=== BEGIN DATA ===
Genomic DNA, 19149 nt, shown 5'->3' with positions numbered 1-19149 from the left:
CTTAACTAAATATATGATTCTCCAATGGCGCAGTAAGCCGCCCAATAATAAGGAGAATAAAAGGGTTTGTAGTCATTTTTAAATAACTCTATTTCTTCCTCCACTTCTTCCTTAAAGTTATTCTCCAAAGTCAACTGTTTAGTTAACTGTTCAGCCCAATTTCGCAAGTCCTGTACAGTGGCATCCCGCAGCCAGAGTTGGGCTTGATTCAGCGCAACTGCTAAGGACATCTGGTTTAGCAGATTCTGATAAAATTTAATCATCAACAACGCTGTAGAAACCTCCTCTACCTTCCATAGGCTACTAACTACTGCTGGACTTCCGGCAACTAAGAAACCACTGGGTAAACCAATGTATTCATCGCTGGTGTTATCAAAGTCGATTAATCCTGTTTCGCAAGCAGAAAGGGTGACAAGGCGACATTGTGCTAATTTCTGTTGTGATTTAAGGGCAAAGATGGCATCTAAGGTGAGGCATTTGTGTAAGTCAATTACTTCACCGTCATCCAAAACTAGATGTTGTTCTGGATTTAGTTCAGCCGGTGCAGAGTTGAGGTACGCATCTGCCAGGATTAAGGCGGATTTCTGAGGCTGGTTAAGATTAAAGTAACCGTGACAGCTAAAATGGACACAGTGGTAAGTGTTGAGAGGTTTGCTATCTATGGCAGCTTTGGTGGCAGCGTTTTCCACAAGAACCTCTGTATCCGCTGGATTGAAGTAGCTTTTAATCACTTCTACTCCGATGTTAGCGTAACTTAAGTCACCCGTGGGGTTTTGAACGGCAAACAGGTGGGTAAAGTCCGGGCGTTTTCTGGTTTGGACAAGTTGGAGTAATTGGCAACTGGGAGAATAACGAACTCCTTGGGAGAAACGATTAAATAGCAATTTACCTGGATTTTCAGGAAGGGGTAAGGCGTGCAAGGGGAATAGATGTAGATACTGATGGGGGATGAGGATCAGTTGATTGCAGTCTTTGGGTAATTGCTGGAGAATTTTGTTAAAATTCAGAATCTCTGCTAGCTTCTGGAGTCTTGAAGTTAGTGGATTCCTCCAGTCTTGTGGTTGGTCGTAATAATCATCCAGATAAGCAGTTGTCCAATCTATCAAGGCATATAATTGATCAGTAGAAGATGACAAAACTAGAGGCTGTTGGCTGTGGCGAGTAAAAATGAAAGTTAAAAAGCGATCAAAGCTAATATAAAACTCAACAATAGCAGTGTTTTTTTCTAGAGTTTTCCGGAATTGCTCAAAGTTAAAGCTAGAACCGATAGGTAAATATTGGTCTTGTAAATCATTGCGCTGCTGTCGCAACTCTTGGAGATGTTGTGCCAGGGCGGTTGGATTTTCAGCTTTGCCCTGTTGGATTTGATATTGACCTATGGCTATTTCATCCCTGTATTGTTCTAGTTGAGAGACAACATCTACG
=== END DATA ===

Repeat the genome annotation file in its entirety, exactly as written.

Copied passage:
Genomic DNA, 19149 nt, shown 5'->3' with positions numbered 1-19149 from the left:
CTTAACTAAATATATGATTCTCCAATGGCGCAGTAAGCCGCCCAATAATAAGGAGAATAAAAGGGTTTGTAGTCATTTTTAAATAACTCTATTTCTTCCTCCACTTCTTCCTTAAAGTTATTCTCCAAAGTCAACTGTTTAGTTAACTGTTCAGCCCAATTTCGCAAGTCCTGTACAGTGGCATCCCGCAGCCAGAGTTGGGCTTGATTCAGCGCAACTGCTAAGGACATCTGGTTTAGCAGATTCTGATAAAATTTAATCATCAACAACGCTGTAGAAACCTCCTCTACCTTCCATAGGCTACTAACTACTGCTGGACTTCCGGCAACTAAGAAACCACTGGGTAAACCAATGTATTCATCGCTGGTGTTATCAAAGTCGATTAATCCTGTTTCGCAAGCAGAAAGGGTGACAAGGCGACATTGTGCTAATTTCTGTTGTGATTTAAGGGCAAAGATGGCATCTAAGGTGAGGCATTTGTGTAAGTCAATTACTTCACCGTCATCCAAAACTAGATGTTGTTCTGGATTTAGTTCAGCCGGTGCAGAGTTGAGGTACGCATCTGCCAGGATTAAGGCGGATTTCTGAGGCTGGTTAAGATTAAAGTAACCGTGACAGCTAAAATGGACACAGTGGTAAGTGTTGAGAGGTTTGCTATCTATGGCAGCTTTGGTGGCAGCGTTTTCCACAAGAACCTCTGTATCCGCTGGATTGAAGTAGCTTTTAATCACTTCTACTCCGATGTTAGCGTAACTTAAGTCACCCGTGGGGTTTTGAACGGCAAACAGGTGGGTAAAGTCCGGGCGTTTTCTGGTTTGGACAAGTTGGAGTAATTGGCAACTGGGAGAATAACGAACTCCTTGGGAGAAACGATTAAATAGCAATTTACCTGGATTTTCAGGAAGGGGTAAGGCGTGCAAGGGGAATAGATGTAGATACTGATGGGGGATGAGGATCAGTTGATTGCAGTCTTTGGGTAATTGCTGGAGAATTTTGTTAAAATTCAGAATCTCTGCTAGCTTCTGGAGTCTTGAAGTTAGTGGATTCCTCCAGTCTTGTGGTTGGTCGTAATAATCATCCAGATAAGCAGTTGTCCAATCTATCAAGGCATATAATTGATCAGTAGAAGATGACAAAACTAGAGGCTGTTGGCTGTGGCGAGTAAAAATGAAAGTTAAAAAGCGATCAAAGCTAATATAAAACTCAACAATAGCAGTGTTTTTTTCTAGAGTTTTCCGGAATTGCTCAAAGTTAAAGCTAGAACCGATAGGTAAATATTGGTCTTGTAAATCATTGCGCTGCTGTCGCAACTCTTGGAGATGTTGTGCCAGGGCGGTTGGATTTTCAGCTTTGCCCTGTTGGATTTGATATTGACCTATGGCTATTTCATCCCTGTATTGTTCTAGTTGAGAGACAACATCTACG